Antioxidant Capacity of Binary and Ternary Mixtures of Orange, Grape, and Starfruit Juices

Author(s): Raúl Siche, Carmen Ávalos, Hubert Arteaga, Erick Saldaña, Thais M. F. S. Vieira

Journal Name: Current Nutrition & Food Science

Volume 12 , Issue 1 , 2016

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Graphical Abstract:


Background: The growing interest in new functional foods with special characteristics and health properties has led to the development of new beverages based on fruit juice mixtures. The proliferation of ready-to-drink beverages has driven the market to focus its interest on these products. The aim of this study was to evaluate the antioxidant capacity of mixtures formed by orange (Citrus sinensis L. var. Washington navel), grape (Vitis vinifera L. var. Lavallet Alfonso) and starfruit (Averrhoa carambola L. var. Golden Star) juices.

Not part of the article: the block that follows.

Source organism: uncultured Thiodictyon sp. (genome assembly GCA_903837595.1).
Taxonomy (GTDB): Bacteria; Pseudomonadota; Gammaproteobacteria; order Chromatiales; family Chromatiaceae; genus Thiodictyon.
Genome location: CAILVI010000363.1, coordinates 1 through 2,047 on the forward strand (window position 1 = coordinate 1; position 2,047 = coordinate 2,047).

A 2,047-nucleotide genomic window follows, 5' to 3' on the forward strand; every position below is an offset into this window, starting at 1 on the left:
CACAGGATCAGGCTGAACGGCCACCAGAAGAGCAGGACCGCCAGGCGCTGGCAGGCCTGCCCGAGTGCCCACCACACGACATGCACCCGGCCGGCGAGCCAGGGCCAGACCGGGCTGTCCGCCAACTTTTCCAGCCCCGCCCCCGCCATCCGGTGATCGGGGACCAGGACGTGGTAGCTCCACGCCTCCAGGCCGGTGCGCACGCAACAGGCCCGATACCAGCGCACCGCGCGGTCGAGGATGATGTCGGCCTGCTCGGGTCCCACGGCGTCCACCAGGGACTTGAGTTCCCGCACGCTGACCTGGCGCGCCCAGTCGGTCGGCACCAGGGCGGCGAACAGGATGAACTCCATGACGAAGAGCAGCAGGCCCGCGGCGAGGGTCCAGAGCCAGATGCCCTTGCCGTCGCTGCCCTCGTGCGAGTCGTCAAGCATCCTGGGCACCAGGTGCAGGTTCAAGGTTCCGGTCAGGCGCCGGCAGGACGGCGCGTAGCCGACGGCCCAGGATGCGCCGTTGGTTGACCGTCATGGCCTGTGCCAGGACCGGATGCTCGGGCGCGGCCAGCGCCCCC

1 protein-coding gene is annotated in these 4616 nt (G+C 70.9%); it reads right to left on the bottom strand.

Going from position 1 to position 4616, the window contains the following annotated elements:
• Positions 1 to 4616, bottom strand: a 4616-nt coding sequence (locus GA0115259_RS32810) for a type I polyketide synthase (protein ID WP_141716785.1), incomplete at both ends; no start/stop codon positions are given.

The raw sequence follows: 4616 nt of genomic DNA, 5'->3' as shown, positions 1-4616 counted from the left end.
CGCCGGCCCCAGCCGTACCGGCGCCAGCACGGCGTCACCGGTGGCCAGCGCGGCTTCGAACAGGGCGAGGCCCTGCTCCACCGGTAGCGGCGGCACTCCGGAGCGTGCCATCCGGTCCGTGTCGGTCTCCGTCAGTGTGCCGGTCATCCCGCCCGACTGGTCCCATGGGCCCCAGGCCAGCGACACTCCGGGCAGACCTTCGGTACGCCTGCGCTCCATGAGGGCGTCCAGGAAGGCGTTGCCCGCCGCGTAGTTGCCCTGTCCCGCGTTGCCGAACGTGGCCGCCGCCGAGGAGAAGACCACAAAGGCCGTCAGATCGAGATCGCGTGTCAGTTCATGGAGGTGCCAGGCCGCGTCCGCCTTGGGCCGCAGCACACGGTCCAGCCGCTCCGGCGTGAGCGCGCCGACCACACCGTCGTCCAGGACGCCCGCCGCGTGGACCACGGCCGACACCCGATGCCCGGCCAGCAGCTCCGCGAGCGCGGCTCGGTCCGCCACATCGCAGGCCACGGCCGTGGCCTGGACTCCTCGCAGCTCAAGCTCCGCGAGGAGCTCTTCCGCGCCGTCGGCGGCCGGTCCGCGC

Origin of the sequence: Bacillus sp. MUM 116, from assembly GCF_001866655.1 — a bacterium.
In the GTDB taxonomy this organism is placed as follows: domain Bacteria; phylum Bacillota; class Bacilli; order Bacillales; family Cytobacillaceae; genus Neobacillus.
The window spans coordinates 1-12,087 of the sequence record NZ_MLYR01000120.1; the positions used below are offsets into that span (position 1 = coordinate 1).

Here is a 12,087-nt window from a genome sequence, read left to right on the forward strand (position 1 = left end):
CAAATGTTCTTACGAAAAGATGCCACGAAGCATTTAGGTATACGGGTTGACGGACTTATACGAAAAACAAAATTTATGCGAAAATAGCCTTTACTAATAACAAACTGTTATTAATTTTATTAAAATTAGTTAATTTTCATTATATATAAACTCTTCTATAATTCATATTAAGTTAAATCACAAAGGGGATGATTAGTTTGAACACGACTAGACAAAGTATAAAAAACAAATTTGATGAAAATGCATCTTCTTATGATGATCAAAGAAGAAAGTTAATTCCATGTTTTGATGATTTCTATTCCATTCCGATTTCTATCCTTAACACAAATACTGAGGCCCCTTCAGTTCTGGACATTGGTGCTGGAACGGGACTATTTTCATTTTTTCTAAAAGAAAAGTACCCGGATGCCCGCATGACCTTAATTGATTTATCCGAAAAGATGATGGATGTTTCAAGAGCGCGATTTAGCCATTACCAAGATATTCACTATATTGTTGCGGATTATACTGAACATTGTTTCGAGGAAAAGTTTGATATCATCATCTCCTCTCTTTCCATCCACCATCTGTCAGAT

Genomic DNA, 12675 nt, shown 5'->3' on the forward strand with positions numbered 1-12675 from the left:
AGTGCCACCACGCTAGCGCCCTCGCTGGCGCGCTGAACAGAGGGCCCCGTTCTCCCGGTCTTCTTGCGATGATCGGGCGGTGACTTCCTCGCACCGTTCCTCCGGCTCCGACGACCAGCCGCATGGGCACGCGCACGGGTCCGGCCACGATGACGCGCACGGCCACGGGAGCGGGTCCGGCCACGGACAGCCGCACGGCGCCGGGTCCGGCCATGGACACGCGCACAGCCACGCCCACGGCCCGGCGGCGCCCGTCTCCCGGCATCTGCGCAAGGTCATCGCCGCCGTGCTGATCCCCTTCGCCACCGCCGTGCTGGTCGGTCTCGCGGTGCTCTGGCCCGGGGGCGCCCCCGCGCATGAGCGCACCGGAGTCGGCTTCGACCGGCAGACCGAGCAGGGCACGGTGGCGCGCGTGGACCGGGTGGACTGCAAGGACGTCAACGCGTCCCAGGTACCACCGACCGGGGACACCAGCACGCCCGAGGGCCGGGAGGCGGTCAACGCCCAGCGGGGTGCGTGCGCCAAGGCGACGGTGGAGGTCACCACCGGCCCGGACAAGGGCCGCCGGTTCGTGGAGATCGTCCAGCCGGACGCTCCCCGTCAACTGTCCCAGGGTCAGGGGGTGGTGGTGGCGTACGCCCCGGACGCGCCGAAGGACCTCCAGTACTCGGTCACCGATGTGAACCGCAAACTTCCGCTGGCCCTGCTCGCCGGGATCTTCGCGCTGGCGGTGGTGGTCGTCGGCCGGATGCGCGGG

Methods: Samples were prepared with different proportions of each juice according to simplex centroid mixture design (SCMD). The antioxidant capacity of each sample was determined by 2,2 - diphenyl -1 - picrylhydrazyl (DPPH) radical scavenging ability in vitro and expressed as the amount of sample needed to scavenge 50% of the DPPH (IC50).

Results: The antioxidant capacity was higher in treatments of mixtures of these fruits than those who used pure juices, indicating binary mixtures of orange and starfruit juices and also ternary mixtures including grape juice in different proportion presents higher antioxidant capacity than pure juices.

Conclusion: These results provide important information for the juice industry, an industry that could design mixtures of fruit juices instead of pure juice, with the intention to improve their functional properties.

Keywords: Vitamin C, flavonoids, statistical mixture design, DPPH, antioxidant capacity.

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Article Details

Year: 2016
Page: [65 - 71]
Pages: 7
DOI: 10.2174/1573401311666150901221115

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